The Circular Rug, by Alison Barlow, has a more complex construction than most of the rugs in this post, but looks totally worth the work. This pattern appears in Fashionable Projects for the New Knitter.
If you like a little touch of mid-century modern in your decor, the Retro Wallpaper Rug by Cristen DiPisa may be for you. This pattern is available for download for $1.99(USD).
Here's another fun take on a traditional rug style, and even better, it's one that won't mean the death of some poor animal. There are several bear rugs on Ravelry, but unfortunately my favourite pattern was only available in Finnish. I went instead for my second favourite, the Bear Hug Rug, by Phyllis Smith, which looks perfect for a kid's room because it's both a rug and a toy and should be machine washable and dryable. This pattern is available for $14.95(USD).
I'd want to expand the size of the Annie rug, by Sarah Hazell, considerably, but I love that interesting, cheerful pattern. This pattern is available for free.
This You're a Star! rug, by Minttu, borrows from traditional Fair Isle knitting patterns. This pattern is available for $2.00(USD).
Wednesday, 14 May 2014
Þórgnýr Thoroddsen has a name that is very hard for non-Icelanders to say, but he makes up for it by being a very manly knitter and Tunisian crocheter. In this video Þórgnýr tells us how an Icelandic man knits and invites us to look him up if we ever visit Iceland.
Wednesday, 7 May 2014
Pom Pom Quarterly has released their Summer 2014 issue. Let's have a look at it, shall we?
This is the Creamsicle design. I'm not too impressed with it because I'm not a big fan of bobbles at their best, and this is a rather unimaginative use of them. The shape isn't great either, what with the boxy body and too long sleeves. The pattern looks a little amateurish on the whole.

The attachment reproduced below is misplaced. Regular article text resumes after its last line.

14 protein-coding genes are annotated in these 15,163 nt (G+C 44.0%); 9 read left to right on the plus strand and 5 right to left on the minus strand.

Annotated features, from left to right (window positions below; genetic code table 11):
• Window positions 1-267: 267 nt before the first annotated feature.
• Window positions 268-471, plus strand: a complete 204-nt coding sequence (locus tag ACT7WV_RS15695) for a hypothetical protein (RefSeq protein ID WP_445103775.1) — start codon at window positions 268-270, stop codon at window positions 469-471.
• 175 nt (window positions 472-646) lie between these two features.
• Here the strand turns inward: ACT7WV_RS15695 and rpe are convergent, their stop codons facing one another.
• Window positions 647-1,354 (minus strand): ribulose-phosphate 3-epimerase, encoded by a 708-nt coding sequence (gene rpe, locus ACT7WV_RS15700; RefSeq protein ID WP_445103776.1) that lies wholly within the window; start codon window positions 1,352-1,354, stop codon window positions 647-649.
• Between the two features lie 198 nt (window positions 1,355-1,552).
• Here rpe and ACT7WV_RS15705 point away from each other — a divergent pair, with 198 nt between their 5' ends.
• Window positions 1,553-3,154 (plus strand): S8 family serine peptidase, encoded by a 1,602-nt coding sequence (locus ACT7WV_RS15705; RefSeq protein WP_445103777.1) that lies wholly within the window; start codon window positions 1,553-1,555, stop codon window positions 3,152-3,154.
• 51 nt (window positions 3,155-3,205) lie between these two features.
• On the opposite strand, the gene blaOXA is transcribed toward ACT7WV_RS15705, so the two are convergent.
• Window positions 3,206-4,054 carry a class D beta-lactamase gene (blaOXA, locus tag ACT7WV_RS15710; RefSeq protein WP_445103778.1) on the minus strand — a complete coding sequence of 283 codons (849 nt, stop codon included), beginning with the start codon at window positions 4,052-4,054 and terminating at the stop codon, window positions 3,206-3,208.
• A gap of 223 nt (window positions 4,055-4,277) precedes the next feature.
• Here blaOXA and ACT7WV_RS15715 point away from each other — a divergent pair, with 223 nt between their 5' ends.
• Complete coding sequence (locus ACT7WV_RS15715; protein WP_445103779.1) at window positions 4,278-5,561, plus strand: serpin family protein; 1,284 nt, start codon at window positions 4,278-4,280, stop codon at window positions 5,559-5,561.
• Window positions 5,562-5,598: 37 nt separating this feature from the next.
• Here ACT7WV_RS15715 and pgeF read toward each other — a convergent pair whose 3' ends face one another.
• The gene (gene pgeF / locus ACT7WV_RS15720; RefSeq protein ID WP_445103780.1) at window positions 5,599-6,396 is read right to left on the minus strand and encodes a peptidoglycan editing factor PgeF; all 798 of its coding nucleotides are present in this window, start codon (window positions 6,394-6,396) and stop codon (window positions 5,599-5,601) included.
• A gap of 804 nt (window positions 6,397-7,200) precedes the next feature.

The Sombra design. I like this one. The colourway is so well blended and a loose sheer top like this can be useful for summer, as a coverup for the beach or to be worn in lieu of a shawl.
The Seaside Sundae throw is quite attractive. It looks like a baby blanket in these colours, but of course there's no reason to use pastels for this project if you'd prefer another colourway.
The Sceles pattern. As I've said in a number of past reviews, clothing designs should not look like repurposed afghans.
The Flora design. I'm not taken with this one either. It has good points, such as the striped garter stitch collar and the attractive lacework through the body, but the design isn't quite working together as a whole. I think the problem might be the colours, which don't do much for each other, and make the garment look visually chopped up. I think what I would do is make the body of the sweater and the sleeves in a solid colour, and use a second variegated colour as the stripes in the collar and for the button bands and hem trim.
The Emery shrug. I very much like this little wrap. Pretty colour and texture.
The Ananas Comosus design. I'm probably the wrong demographic for this pineapple tank top, which is likely intended to appeal to some cute young hipster type. All I can say is that the pineapple motif is fairly well worked out.
The Baya shawl is a good piece of design. I'm impressed with whomever put these colours together, because it's a risky combination that really pops. The lace pattern is really lovely.
Monday, 5 May 2014